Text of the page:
New Australian research finds development delays present in school children born preterm and our Miracle parents are agreeing

New Australian research finds development delays present in school children born preterm and our Miracle parents are agreeing

By Melinda Cruz


When I initiated Miracle Babies in 2005, it was from a personal need. My second son Dillon was born at 27 weeks and although his care during his 9 week stay in the Neonatal Intensive Care Unit (NICU) and the 12 months that followed was exceptional, the idea of the Foundation came because of my necessity for longer ongoing care, support and reassurance in both his development and in my ability as the mother of an extremely premature baby.

I learnt that I wasn’t alone. I was introduced to other mothers who were feeling the same with some of those mums becoming the founding members of Miracle Babies.

The Foundation’s core focus has always been to support families through a threatened pregnancy, their time in hospital and the transition to home, offering play and support groups - our NurtureGroups for NICU babies until 6 years of age.

However, as our own miracles progressed from toddler to school age, we began to recognise, through our own experiences and through those of the parents we supported, that assistance for some families needed to continue beyond 6 years because our children were still experiencing challenges. These challenges may be very obvious, but they can also be subtle such as ranging from difficulty settling in class, being overwhelmed by tasks and building friendships.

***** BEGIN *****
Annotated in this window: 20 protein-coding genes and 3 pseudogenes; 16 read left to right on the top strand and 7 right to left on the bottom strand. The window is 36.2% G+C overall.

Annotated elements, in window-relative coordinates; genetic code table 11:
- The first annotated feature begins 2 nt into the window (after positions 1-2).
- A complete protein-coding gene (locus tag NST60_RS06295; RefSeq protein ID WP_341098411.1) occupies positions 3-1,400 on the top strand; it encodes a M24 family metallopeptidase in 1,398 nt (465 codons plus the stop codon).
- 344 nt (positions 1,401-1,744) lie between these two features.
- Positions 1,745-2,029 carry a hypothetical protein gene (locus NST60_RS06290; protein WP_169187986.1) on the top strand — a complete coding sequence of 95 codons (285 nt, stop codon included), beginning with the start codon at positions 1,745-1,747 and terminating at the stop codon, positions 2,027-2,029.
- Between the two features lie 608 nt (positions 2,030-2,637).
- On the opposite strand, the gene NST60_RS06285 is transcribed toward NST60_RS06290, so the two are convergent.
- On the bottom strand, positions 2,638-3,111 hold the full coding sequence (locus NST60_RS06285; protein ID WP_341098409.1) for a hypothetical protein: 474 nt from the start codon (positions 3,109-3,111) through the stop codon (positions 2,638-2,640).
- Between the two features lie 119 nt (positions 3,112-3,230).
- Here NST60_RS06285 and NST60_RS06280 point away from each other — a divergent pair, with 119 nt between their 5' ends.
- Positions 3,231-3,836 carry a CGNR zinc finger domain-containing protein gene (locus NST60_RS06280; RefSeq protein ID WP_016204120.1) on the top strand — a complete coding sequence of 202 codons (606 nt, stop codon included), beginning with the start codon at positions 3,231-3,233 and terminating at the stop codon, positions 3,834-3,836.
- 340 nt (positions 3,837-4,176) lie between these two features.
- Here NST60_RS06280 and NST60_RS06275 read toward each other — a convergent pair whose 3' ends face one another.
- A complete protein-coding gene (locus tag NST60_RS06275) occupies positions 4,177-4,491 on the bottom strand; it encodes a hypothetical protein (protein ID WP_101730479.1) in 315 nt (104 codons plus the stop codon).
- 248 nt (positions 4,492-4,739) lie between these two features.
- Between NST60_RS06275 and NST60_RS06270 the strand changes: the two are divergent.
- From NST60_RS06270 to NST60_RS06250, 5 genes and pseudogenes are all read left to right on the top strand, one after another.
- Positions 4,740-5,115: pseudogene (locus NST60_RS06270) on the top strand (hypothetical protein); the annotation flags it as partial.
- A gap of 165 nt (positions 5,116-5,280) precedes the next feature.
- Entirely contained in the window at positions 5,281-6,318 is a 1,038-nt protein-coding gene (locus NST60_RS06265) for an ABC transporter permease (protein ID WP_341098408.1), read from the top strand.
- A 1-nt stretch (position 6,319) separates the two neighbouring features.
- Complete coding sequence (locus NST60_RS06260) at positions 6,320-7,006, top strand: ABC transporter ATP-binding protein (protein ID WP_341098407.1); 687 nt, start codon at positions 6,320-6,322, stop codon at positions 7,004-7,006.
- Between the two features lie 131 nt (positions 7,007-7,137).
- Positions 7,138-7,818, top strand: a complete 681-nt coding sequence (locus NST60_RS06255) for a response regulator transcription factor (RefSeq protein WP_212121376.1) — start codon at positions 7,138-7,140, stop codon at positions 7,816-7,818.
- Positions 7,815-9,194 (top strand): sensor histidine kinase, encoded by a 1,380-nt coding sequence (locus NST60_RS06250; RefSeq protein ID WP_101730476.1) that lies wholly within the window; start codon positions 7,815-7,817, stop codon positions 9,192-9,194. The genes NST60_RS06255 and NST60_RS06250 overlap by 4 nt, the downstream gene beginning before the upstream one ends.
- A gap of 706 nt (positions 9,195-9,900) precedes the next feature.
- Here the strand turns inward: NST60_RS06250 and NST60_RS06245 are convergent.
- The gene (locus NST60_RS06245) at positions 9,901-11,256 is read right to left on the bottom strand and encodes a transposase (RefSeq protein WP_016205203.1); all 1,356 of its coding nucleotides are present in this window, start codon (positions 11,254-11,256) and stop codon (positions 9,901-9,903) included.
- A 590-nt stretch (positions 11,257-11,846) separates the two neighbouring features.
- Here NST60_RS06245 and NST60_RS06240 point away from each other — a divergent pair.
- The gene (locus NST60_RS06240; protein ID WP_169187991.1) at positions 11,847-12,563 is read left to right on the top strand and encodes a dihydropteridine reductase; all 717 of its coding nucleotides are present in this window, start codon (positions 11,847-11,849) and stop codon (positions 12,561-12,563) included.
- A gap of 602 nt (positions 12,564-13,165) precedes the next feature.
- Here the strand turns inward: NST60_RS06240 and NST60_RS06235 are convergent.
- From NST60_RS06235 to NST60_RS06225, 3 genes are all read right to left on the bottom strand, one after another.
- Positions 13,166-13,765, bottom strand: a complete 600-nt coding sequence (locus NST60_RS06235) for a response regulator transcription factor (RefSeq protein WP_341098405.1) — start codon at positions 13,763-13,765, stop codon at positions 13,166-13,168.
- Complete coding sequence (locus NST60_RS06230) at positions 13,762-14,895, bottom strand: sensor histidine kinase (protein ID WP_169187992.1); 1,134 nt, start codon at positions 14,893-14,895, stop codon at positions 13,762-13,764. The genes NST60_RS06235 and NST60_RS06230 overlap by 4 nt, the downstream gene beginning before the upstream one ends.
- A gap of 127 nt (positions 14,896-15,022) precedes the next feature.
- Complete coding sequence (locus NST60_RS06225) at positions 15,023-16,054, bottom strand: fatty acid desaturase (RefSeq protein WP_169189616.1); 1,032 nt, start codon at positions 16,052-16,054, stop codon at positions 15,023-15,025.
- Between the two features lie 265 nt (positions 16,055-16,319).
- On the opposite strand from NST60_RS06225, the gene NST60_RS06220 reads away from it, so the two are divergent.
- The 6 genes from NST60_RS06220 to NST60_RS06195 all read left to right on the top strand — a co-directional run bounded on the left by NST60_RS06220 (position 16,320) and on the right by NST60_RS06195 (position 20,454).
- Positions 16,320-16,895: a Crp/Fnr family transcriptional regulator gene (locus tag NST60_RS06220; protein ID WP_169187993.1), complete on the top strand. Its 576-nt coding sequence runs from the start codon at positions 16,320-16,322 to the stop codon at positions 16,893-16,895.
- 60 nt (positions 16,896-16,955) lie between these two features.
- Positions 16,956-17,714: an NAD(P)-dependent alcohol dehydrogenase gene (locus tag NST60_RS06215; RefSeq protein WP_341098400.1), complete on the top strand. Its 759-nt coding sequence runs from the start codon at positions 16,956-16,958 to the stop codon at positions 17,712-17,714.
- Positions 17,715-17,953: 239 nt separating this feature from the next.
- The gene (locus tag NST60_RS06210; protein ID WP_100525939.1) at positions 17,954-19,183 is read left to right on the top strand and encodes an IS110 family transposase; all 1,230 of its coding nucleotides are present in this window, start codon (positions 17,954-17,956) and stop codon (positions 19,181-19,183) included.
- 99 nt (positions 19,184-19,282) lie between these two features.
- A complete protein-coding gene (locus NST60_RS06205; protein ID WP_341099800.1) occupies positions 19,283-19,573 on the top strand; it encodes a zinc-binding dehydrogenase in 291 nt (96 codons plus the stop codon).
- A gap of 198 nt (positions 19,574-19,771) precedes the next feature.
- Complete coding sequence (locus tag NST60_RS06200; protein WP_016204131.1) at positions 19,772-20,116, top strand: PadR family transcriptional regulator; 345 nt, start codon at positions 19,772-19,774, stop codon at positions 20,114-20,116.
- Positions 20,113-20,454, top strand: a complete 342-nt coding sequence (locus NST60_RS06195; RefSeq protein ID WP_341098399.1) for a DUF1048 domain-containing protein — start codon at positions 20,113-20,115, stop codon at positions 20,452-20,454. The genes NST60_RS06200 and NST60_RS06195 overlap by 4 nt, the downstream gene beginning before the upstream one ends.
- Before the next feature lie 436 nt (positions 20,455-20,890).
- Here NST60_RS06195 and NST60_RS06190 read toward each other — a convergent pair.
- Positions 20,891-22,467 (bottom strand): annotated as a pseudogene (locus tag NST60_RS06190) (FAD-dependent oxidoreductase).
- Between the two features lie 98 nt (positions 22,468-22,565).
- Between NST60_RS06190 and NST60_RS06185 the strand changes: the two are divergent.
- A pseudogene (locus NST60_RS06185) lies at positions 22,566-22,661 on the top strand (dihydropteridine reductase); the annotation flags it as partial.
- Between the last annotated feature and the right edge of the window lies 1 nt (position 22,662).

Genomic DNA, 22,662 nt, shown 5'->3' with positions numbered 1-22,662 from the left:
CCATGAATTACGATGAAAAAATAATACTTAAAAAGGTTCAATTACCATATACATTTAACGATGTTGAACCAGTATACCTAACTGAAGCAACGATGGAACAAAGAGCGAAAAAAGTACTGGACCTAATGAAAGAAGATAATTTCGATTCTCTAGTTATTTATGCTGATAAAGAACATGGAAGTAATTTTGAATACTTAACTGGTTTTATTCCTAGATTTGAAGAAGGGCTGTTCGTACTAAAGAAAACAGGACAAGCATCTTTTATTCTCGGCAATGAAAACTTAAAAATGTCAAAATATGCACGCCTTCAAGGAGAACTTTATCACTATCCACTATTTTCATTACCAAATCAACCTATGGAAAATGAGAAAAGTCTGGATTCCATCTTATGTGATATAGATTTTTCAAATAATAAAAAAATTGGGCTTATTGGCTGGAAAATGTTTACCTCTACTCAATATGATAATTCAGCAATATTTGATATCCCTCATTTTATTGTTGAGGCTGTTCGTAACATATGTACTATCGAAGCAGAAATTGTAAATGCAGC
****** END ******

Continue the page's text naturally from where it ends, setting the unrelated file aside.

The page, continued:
These issues were being noticed not only by parents but also teaching staff. In a small number of cases, the Foundation has been asked to speak to and help educate childcare and early primary school teachers on life with prems and how to support them.

Now, new research is confirming what some of our parents have long known – some children who were born premature have delays and difficulties with concentration, self-control and attention.

The research conducted at the University of Tasmania found preterm children are at a higher risk of developing executive function difficulties than their peers, who were born full-term.

Executive functions in children can be represented in abilities such as being able to complete a task before moving onto another, being able to organise themselves, and being able to wait their turn for things.

Senior Lecturer in Psychology Dr Kimberley Norris from the University of Tasmania says, “We know executive functions undergo rapid changes in children aged from three to five years, and children who are born preterm are at risk of having executive function and behavioural problems”.

“Our recent research found that executive functioning deficits which occur in preterm children persist beyond early infancy, through to at least school-entry age.”

The researchers compared preterm children, aged four to five years of age, with their full term peers at kindergarten and the study found preterm children were significantly behind in regards to executive functions.